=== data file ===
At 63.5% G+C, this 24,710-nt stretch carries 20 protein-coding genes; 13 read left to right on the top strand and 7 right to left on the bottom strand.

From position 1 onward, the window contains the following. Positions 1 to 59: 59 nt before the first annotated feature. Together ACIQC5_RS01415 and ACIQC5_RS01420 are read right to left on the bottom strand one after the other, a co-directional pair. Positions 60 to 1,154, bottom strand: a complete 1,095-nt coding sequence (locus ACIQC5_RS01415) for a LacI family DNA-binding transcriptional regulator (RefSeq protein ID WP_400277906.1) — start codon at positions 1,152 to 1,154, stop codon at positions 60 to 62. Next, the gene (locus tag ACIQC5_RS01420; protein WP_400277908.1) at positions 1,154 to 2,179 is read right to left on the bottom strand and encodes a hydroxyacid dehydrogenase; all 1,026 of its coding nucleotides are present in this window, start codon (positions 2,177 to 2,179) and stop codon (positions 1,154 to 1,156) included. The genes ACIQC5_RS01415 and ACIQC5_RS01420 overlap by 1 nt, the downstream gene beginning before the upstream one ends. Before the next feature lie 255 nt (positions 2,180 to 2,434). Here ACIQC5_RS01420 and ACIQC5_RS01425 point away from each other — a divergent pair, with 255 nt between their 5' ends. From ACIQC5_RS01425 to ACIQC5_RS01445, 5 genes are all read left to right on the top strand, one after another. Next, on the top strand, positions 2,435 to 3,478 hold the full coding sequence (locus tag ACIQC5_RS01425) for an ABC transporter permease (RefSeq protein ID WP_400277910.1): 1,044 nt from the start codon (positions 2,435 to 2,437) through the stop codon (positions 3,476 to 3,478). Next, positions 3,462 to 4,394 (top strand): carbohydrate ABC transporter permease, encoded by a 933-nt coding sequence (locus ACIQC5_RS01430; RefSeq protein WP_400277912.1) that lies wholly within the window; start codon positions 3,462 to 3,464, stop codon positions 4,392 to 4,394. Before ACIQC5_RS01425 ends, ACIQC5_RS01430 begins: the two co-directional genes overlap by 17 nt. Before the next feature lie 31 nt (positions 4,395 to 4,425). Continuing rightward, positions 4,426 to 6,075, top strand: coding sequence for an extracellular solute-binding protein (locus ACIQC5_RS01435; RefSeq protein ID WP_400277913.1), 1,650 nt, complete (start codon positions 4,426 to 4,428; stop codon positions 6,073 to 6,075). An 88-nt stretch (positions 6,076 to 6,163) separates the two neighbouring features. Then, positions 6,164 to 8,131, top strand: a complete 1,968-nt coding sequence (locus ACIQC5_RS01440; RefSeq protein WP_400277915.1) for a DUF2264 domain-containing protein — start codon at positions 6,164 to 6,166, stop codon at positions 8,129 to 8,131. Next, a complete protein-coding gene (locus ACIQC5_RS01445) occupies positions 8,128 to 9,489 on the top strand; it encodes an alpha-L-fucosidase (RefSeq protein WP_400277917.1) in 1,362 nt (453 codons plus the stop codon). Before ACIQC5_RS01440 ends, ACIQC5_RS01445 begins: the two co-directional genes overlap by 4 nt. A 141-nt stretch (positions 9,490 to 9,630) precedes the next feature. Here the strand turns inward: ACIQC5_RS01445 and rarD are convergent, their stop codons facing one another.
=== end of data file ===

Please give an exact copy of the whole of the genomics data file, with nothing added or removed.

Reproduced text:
At 63.5% G+C, this 24,710-nt stretch carries 20 protein-coding genes; 13 read left to right on the top strand and 7 right to left on the bottom strand.

From position 1 onward, the window contains the following. Positions 1 to 59: 59 nt before the first annotated feature. Together ACIQC5_RS01415 and ACIQC5_RS01420 are read right to left on the bottom strand one after the other, a co-directional pair. Positions 60 to 1,154, bottom strand: a complete 1,095-nt coding sequence (locus ACIQC5_RS01415) for a LacI family DNA-binding transcriptional regulator (RefSeq protein ID WP_400277906.1) — start codon at positions 1,152 to 1,154, stop codon at positions 60 to 62. Next, the gene (locus tag ACIQC5_RS01420; protein WP_400277908.1) at positions 1,154 to 2,179 is read right to left on the bottom strand and encodes a hydroxyacid dehydrogenase; all 1,026 of its coding nucleotides are present in this window, start codon (positions 2,177 to 2,179) and stop codon (positions 1,154 to 1,156) included. The genes ACIQC5_RS01415 and ACIQC5_RS01420 overlap by 1 nt, the downstream gene beginning before the upstream one ends. Before the next feature lie 255 nt (positions 2,180 to 2,434). Here ACIQC5_RS01420 and ACIQC5_RS01425 point away from each other — a divergent pair, with 255 nt between their 5' ends. From ACIQC5_RS01425 to ACIQC5_RS01445, 5 genes are all read left to right on the top strand, one after another. Next, on the top strand, positions 2,435 to 3,478 hold the full coding sequence (locus tag ACIQC5_RS01425) for an ABC transporter permease (RefSeq protein ID WP_400277910.1): 1,044 nt from the start codon (positions 2,435 to 2,437) through the stop codon (positions 3,476 to 3,478). Next, positions 3,462 to 4,394 (top strand): carbohydrate ABC transporter permease, encoded by a 933-nt coding sequence (locus ACIQC5_RS01430; RefSeq protein WP_400277912.1) that lies wholly within the window; start codon positions 3,462 to 3,464, stop codon positions 4,392 to 4,394. Before ACIQC5_RS01425 ends, ACIQC5_RS01430 begins: the two co-directional genes overlap by 17 nt. Before the next feature lie 31 nt (positions 4,395 to 4,425). Continuing rightward, positions 4,426 to 6,075, top strand: coding sequence for an extracellular solute-binding protein (locus ACIQC5_RS01435; RefSeq protein ID WP_400277913.1), 1,650 nt, complete (start codon positions 4,426 to 4,428; stop codon positions 6,073 to 6,075). An 88-nt stretch (positions 6,076 to 6,163) separates the two neighbouring features. Then, positions 6,164 to 8,131, top strand: a complete 1,968-nt coding sequence (locus ACIQC5_RS01440; RefSeq protein WP_400277915.1) for a DUF2264 domain-containing protein — start codon at positions 6,164 to 6,166, stop codon at positions 8,129 to 8,131. Next, a complete protein-coding gene (locus ACIQC5_RS01445) occupies positions 8,128 to 9,489 on the top strand; it encodes an alpha-L-fucosidase (RefSeq protein WP_400277917.1) in 1,362 nt (453 codons plus the stop codon). Before ACIQC5_RS01440 ends, ACIQC5_RS01445 begins: the two co-directional genes overlap by 4 nt. A 141-nt stretch (positions 9,490 to 9,630) precedes the next feature. Here the strand turns inward: ACIQC5_RS01445 and rarD are convergent, their stop codons facing one another.